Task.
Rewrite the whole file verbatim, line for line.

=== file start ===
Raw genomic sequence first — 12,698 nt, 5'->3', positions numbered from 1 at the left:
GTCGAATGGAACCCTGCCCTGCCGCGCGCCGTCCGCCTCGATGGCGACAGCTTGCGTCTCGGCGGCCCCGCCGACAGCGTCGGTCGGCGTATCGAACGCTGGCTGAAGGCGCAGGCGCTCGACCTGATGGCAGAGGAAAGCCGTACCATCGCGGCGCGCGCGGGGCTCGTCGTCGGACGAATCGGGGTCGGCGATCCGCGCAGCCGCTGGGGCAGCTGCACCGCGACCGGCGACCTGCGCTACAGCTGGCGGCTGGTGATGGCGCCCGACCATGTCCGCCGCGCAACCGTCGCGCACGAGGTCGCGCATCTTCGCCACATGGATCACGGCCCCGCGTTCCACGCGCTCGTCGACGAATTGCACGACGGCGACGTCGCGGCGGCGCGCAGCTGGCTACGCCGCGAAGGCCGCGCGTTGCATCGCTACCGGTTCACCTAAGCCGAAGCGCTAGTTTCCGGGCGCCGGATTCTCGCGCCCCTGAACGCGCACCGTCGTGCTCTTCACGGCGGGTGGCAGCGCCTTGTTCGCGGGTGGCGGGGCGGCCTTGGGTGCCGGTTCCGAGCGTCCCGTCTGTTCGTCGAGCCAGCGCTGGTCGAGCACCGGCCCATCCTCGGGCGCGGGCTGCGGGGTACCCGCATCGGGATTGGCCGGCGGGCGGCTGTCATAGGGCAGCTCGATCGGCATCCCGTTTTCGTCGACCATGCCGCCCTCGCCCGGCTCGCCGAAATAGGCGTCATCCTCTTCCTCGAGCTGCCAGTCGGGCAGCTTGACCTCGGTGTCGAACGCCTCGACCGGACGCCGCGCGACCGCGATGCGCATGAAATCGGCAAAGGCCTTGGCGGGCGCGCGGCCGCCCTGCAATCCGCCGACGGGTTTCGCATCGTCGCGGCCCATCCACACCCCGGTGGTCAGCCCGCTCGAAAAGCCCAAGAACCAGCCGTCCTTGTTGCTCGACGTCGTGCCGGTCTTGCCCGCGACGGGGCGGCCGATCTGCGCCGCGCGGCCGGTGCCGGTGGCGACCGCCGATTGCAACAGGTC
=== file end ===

Raw genomic sequence first — 12,698 nt, 5'->3', positions numbered from 1 at the left:
GTCGAATGGAACCCTGCCCTGCCGCGCGCCGTCCGCCTCGATGGCGACAGCTTGCGTCTCGGCGGCCCCGCCGACAGCGTCGGTCGGCGTATCGAACGCTGGCTGAAGGCGCAGGCGCTCGACCTGATGGCAGAGGAAAGCCGTACCATCGCGGCGCGCGCGGGGCTCGTCGTCGGACGAATCGGGGTCGGCGATCCGCGCAGCCGCTGGGGCAGCTGCACCGCGACCGGCGACCTGCGCTACAGCTGGCGGCTGGTGATGGCGCCCGACCATGTCCGCCGCGCAACCGTCGCGCACGAGGTCGCGCATCTTCGCCACATGGATCACGGCCCCGCGTTCCACGCGCTCGTCGACGAATTGCACGACGGCGACGTCGCGGCGGCGCGCAGCTGGCTACGCCGCGAAGGCCGCGCGTTGCATCGCTACCGGTTCACCTAAGCCGAAGCGCTAGTTTCCGGGCGCCGGATTCTCGCGCCCCTGAACGCGCACCGTCGTGCTCTTCACGGCGGGTGGCAGCGCCTTGTTCGCGGGTGGCGGGGCGGCCTTGGGTGCCGGTTCCGAGCGTCCCGTCTGTTCGTCGAGCCAGCGCTGGTCGAGCACCGGCCCATCCTCGGGCGCGGGCTGCGGGGTACCCGCATCGGGATTGGCCGGCGGGCGGCTGTCATAGGGCAGCTCGATCGGCATCCCGTTTTCGTCGACCATGCCGCCCTCGCCCGGCTCGCCGAAATAGGCGTCATCCTCTTCCTCGAGCTGCCAGTCGGGCAGCTTGACCTCGGTGTCGAACGCCTCGACCGGACGCCGCGCGACCGCGATGCGCATGAAATCGGCAAAGGCCTTGGCGGGCGCGCGGCCGCCCTGCAATCCGCCGACGGGTTTCGCATCGTCGCGGCCCATCCACACCCCGGTGGTCAGCCCGCTCGAAAAGCCCAAGAACCAGCCGTCCTTGTTGCTCGACGTCGTGCCGGTCTTGCCCGCGACGGGGCGGCCGATCTGCGCCGCGCGGCCGGTGCCGGTGGCGACCGCCGATTGCAACAGGTC